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NAPA Report

Title Page

Forward

Acronyms

Executive Summary

Enhancing Local Firefighting Capacity

Panel Conclusions and Recommendations

Epilogue

Appendices

NASF Report

Executive Summary

Introduction

An Overview of Rural and Volunteer Fire Departments

Issues and Recommended Actions

Conclusion

Acknowledgements

Appendices Case Studies

 

CONTAINING WILDLAND FIRE COSTS:
UTILIZING LOCAL FIREFIGHTING FORCES

 

EPILOGUE

The Panel’s 2003 wildfire studies were nearing completion when the massive Southern California wildfires of 2003 broke out. The severity of these fires and their strong relationship to the central recommendations of this year’s study compelled the Panel to comment on their implications.

These fires began with three powerful, wind-driven wildfires on October 24th. The most noted one at that time was in the foothills of the San Bernardino National Forest 50 miles east of Los Angeles. It required evacuation of several thousand people. Over the next eleven days, nine serious wildfires ranged over an area of Southern California in six counties stretching 180 miles from the Mexican border to north of Los Angeles; 22 people died, well over 3,500 structures were lost, and 800,000 acres burned. Governor Gray Davis declared these fires to be the most devastating in the state’s history. Tens of thousands of people were evacuated. The Cedar Fire in San Diego was the largest of the individual fires and also the largest in the state’s history. According to CNN, Governor Davis announced, “At the peak of the wildfires, there were more than 15,600 firefighters battling the flames, along with 1,900 fire engines, 203 water trucks, 43 air tankers and 105 helicopters.”

By the time the fires were contained on November 4th, 24,000 people were without electricity. Restoring service was expected to take several weeks, and officials worried that the next rain would bring serious flooding and mudslides. Following fire of this magnitude and intensity, damage from mudslides could easily reach millions of dollars.

Interestingly, the Panel’s previous study had ended on a similar note. As it was being finalized, the 2002 fire season had become one of the largest in history, with several states experiencing their largest fires on record. And the Panel felt compelled to add an Epilogue. In part, the Panel noted then:

These fires strongly reinforce the concern that drought, excessive fuel hazards, and human movement into the wildlands continue to threaten the nation’s communities, forests and fields, driving costs even higher. The 2002 fire season is more than a wake-up call. It is a painful reminder of the magnitude of the problem and the dire need for action.

The 2003 fire season reinforces this point. In addition, the anecdotal reports coming from the Southern California fires focus attention on two of the issues the Academy Panel is studying this year—organizing to make best use of local firefighting forces, and reducing or mitigating wildfire hazards before fires break out.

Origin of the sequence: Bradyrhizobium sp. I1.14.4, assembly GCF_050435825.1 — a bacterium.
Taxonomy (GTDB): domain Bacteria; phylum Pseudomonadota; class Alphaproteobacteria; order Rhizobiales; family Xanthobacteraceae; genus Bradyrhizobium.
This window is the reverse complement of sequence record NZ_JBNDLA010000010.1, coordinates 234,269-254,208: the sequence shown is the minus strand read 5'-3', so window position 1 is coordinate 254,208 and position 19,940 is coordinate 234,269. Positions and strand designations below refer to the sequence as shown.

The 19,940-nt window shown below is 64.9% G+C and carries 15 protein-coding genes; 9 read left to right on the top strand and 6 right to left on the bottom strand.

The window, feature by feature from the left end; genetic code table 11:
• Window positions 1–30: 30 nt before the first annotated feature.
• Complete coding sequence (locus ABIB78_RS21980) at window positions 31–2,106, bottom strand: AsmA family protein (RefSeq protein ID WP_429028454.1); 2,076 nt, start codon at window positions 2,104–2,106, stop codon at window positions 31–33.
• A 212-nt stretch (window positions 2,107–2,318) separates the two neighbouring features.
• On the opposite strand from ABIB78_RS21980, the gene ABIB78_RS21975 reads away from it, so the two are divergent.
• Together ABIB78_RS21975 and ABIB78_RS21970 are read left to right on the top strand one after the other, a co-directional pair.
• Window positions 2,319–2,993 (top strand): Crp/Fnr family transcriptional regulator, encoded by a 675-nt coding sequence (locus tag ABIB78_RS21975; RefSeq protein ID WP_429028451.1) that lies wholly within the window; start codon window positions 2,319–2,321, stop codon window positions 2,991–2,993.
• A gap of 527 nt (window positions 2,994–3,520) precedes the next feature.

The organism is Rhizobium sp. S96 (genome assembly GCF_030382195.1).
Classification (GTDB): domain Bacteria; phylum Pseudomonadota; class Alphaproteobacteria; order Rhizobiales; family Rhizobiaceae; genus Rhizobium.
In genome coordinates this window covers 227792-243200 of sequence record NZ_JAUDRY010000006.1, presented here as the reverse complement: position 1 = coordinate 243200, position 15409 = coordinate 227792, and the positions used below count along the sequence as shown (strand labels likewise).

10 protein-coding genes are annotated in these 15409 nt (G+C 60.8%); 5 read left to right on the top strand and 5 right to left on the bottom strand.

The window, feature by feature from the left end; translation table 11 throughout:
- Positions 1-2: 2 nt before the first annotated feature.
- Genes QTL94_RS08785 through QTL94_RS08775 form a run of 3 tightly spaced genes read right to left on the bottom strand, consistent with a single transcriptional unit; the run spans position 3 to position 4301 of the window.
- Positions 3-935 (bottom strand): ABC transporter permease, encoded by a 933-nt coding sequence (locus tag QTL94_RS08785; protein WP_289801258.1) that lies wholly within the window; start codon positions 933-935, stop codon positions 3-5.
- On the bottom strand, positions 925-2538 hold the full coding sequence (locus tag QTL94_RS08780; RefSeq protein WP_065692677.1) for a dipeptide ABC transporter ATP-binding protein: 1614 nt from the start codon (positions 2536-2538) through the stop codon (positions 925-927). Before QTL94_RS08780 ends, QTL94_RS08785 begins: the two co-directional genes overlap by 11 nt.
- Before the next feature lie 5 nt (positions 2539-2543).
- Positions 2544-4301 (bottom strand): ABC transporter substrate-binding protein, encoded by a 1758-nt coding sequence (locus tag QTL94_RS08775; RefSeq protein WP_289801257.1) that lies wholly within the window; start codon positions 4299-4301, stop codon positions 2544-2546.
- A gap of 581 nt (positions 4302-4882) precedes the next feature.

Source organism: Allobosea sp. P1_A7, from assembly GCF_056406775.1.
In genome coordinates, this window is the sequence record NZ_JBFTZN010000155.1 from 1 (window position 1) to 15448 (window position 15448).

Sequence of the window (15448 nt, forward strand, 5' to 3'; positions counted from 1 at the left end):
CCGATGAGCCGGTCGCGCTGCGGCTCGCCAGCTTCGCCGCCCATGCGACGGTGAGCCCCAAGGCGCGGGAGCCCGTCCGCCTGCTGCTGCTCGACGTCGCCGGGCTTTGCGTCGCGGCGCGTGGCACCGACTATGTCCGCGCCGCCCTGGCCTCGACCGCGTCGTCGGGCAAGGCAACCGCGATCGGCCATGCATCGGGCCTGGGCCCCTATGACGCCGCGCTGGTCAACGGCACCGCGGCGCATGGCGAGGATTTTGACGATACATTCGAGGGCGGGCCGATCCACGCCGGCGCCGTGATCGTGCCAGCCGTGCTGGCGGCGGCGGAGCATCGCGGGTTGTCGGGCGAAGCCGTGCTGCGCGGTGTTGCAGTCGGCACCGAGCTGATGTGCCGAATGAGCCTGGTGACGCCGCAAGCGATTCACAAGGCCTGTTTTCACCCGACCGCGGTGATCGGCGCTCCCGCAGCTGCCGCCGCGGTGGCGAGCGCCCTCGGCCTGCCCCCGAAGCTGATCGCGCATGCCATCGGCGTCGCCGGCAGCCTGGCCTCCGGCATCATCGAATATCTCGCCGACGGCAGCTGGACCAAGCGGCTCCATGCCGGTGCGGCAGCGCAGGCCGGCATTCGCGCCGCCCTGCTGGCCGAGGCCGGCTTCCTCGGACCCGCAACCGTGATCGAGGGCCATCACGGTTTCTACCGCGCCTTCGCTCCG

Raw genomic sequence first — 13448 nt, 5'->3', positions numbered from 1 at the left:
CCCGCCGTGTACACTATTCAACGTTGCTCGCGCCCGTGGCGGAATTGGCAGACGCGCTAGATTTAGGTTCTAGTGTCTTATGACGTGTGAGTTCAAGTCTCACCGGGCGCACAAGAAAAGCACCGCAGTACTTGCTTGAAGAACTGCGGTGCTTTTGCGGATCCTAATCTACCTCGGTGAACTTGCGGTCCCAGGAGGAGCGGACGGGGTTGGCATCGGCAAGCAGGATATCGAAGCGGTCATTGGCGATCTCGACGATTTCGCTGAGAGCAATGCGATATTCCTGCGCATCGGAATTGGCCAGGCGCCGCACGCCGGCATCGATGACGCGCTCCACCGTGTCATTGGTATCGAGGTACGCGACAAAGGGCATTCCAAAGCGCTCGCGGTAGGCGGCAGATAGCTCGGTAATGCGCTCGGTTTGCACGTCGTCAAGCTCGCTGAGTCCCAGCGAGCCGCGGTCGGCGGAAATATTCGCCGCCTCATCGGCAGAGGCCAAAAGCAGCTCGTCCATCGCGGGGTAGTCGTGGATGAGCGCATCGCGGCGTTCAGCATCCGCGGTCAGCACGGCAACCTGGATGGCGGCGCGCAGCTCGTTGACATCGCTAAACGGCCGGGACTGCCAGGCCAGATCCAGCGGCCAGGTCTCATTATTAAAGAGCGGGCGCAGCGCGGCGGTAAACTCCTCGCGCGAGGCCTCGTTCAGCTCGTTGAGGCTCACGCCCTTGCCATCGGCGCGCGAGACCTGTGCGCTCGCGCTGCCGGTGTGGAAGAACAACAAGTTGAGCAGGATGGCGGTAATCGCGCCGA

As the fires were raging, press reports surfaced about such topics as the differences in preparedness among county and other local fire departments in Southern California, and federal refusal of aid that California’s governor had requested to clear highly flammable trees killed by bark beetles. But the press also reported some successes, including a recently built subdivision that used the latest fire resistant techniques to survive the wildfires with little damage. The Panel’s 2003 reports address these issues.

The report, Utilizing Local Firefighting Forces, urges all states and fire-prone communities in wildfire danger areas to qualify their local fire departments and leadership teams to take part effectively in wildfire incidents. During the big Southern California wildfires of 2003, numerous separate fires broke out on federal, state, and locally protected lands. Local forces responded actively to fires within their jurisdiction as well as on state and federal lands, and conducted mutual-aid efforts to support other local, state, and federal jurisdictions. California has one of the most fully integrated incident command systems in the nation, and most local firefighters there routinely participate seamlessly in it.

The report, Enhancing Hazard Mitigation Capacity, urges the creation and effective staffing of wildfire partnerships to collaboratively mobilize all the many parties that must work together more urgently to successfully reduce wildfire hazards on a large scale. California’s network of Fire Safe Councils is working toward this goal, but is much newer and not nearly as well developed as the partnerships for fighting fires.

Both reports urge the use of best practices learned from previous wildfire disasters, and offer specific recommendations for making wildlands as well as communities less vulnerable to catastrophic losses. The Panel continues to believe, as it did last year, that better coordinated response and hazard mitigation actions will provide the best prospects for reducing suppression costs in the long run.

The key message of both reports is to get better organized to take action across the boundaries of multiple agencies, governments, and landowners. Wildfires do not respect these boundaries. Unless those responsible for reducing wildfire hazards can work together more effectively, they are not likely to make headway against this massive problem. And many parts of the nation will continue to burn hotter and sustain more damage each year that experiences significant drought.


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